|Publication number||US4446423 A|
|Application number||US 06/432,095|
|Publication date||May 1, 1984|
|Filing date||Sep 29, 1982|
|Priority date||Sep 29, 1982|
|Publication number||06432095, 432095, US 4446423 A, US 4446423A, US-A-4446423, US4446423 A, US4446423A|
|Inventors||Armik A. Hakhverdian|
|Original Assignee||Hakhverdian Armik A|
|Export Citation||BiBTeX, EndNote, RefMan|
|Patent Citations (3), Referenced by (1), Classifications (4), Legal Events (4)|
|External Links: USPTO, USPTO Assignment, Espacenet|
The present invention relates to a linear self-excited bridge for use in measuring or comparing capacitive elements which may have low capacitive values.
The object of the present invention is to provide a linear self-excited bridge for measuring or comparing capacitive elements which may have very low capacitance values. The inputs of a pair of matched bipolar transistors are connected to one terminal of a common inductor whose second terminal is grounded. The pair of capacitive elements to be compared have one of their respective terminals connected to the emitters of the pair of bipolar transistors and have their other terminals connected to ground. The ratio of the DC potentials at the collectors of the two bipolar transistors are directly related to the capacitance of the capacitive elements. Accordingly, when the two capacitive elements are equal in value, the output of a differential amplifier whose inputs are connected to the collectors of the two transistors is equal to zero.
FIG. 1 illustrates a circuit diagram of an embodiment of the present invention.
FIG. 2 is a circuit diagram of the AC equivalent model of the transistor TR26 together with a portion of its associated external components as illustrated in FIG. 1.
FIG. 3 is a redrawn version of FIG. 1 incorporating the features illustrated in FIG. 2 but omitting some elements for clarity.
FIG. 1 shows two matched bipolar transistors TR26 and TR27 comprising the bridge proper of the system. Collector 26c of transistor TR26 is decoupled to ground by means of capacitor 24 and is connected to the positive supply through load 22 and the left-hand arm of the balancing potentiometer 20. In a like manner, collector 27c of transistor TR27 is decoupled to ground by means of capacitor 25 and connected to the positive supply through load 23 and the right-hand arm of the balancing potentiometer 20. The base 26b of transistor TR26 is directly connected to the base 27b of the transistor TR27 and the said connection grounded through an inductor 21. The emitter 26e of transistor TR26 is connected to ground by means of capacitor 28 and in a like manner, the emitter 27e of transistor TR27 is connected to ground by means of capacitor 29. Emitters 26e and 27e are connected to a common constant current source 50 through their emitter biasing resistors 30 and 31.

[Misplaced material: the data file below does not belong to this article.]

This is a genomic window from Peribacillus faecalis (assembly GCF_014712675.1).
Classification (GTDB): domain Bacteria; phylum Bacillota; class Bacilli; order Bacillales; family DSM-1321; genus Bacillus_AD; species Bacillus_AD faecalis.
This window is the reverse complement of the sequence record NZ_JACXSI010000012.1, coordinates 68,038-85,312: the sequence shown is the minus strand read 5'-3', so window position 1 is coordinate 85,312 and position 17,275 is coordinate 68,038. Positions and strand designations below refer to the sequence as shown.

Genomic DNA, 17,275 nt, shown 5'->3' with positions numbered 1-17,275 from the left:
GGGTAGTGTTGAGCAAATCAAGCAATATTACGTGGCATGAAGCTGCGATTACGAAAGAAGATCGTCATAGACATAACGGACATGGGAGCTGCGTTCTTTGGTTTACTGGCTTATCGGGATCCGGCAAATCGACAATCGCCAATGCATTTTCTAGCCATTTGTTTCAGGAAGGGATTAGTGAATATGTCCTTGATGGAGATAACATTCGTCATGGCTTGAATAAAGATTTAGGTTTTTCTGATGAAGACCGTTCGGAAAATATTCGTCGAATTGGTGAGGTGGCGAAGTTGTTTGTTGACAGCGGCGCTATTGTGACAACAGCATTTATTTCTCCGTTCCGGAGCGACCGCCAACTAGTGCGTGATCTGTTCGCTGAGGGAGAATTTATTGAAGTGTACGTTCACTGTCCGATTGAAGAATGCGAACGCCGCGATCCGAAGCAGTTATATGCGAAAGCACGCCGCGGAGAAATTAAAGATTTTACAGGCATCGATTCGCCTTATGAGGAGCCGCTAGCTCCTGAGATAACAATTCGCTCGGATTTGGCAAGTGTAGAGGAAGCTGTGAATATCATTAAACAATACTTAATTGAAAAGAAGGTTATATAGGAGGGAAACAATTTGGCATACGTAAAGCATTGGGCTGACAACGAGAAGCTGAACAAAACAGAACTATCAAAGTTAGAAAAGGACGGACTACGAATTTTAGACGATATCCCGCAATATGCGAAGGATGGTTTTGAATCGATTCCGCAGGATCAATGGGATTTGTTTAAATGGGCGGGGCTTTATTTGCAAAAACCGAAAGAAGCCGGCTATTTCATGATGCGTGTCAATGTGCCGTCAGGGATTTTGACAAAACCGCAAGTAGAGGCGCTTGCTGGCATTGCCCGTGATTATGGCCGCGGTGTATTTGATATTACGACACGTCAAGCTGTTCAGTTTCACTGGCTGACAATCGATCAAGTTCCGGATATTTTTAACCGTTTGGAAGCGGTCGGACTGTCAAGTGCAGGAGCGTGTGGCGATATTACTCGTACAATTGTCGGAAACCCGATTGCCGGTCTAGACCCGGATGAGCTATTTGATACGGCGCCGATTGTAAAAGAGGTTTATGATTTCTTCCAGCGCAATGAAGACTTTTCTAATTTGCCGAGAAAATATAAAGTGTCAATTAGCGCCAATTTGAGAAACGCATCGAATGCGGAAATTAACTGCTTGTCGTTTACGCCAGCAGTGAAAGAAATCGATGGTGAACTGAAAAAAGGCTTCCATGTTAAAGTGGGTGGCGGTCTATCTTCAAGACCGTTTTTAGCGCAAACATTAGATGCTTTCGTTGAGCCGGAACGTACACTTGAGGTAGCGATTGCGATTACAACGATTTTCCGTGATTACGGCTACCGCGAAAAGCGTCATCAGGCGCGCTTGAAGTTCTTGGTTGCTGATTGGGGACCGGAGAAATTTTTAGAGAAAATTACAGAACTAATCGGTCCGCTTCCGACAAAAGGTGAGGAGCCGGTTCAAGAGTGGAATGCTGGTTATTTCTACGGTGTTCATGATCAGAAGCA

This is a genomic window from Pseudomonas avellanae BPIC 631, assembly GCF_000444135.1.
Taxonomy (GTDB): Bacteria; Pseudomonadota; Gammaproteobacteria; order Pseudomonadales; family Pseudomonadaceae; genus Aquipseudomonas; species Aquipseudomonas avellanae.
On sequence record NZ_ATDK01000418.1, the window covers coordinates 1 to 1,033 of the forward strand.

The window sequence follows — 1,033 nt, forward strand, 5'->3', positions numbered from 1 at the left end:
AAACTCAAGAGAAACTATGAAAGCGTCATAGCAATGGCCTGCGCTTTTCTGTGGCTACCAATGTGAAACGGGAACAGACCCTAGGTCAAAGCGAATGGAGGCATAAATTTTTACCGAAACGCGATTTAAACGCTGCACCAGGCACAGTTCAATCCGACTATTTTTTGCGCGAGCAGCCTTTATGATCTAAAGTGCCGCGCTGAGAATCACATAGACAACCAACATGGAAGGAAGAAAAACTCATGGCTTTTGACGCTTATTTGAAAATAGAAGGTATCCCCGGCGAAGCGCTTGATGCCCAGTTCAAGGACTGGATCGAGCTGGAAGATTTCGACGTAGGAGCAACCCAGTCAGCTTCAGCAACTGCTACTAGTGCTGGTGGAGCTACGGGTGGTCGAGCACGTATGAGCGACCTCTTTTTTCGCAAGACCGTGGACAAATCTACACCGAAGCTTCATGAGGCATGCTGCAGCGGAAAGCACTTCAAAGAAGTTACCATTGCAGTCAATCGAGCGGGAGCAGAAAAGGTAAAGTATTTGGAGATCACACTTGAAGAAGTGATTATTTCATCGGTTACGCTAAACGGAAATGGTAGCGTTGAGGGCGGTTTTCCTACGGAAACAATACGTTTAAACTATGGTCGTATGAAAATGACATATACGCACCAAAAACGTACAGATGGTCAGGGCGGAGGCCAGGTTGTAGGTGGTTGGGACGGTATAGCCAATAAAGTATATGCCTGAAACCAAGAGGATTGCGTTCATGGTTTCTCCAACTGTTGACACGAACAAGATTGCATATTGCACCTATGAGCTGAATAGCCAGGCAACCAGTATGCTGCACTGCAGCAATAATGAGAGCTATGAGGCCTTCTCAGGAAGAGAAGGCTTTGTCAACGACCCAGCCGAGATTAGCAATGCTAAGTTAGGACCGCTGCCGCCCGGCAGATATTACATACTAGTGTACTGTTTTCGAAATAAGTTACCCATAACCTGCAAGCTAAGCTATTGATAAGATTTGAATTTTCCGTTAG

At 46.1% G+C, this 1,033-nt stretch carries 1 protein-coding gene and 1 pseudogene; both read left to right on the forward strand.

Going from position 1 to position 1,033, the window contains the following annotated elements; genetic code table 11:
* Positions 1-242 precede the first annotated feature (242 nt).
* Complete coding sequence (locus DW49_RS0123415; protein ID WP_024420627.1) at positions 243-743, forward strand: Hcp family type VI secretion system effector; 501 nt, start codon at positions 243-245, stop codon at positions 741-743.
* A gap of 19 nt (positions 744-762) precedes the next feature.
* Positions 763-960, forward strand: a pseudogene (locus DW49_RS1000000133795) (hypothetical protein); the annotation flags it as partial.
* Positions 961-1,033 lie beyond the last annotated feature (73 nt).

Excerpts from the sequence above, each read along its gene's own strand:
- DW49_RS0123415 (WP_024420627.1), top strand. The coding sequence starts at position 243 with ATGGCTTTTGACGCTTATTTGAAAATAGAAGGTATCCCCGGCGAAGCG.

As shown in the analysis below, provided that the transconductance of the transistors TR26 and TR27 exceed a minimum value, the system is unstable and oscillations ensue at a frequency which is substantially determined by the values of capacitors 28 and 29 and inductor 21.
The sum of the average collector currents of transistors TR26 and TR27 is a constant determined by the parameters of the constant current generator 50, and thus any rise of collector current in one branch should accompany an equal fall of current in the other. The ratio of potential differences developed across loads 22 and 23 is directly proportional to the ratio of their respective emitter capacitors 28 and 29.
Potentiometer 20 is incorporated to balance the bridge initially for differences in the resistor values or semiconductor parameters. To set up the bridge, oscillations are stopped by grounding inductor 21 by means of a large capacitor and the potentiometer 20 then adjusted for a zero reading of the indicator 70.
Indicator 70 is operated by the output current (or voltage) of the differential amplifier 60.
The complete analysis of FIG. 1 is extremely involved, instead a much more simplified version is offered below merely to explain in more detail the operation of the bridge and, at the same time, to derive in an approximate form expressions for deriving the frequency of operation, etc.
The AC equivalent of transistor TR26 together with its associated external components is given in FIG. 2; amplifier 60, indicator 70, and transistor TR27 together with its associated circuits are omitted. Capacitor C3 represents the Miller Effect capacitance bridging the input since the collector 26c is virtually at ground potential due to the decoupling of capacitor 24 as shown in FIG. 1.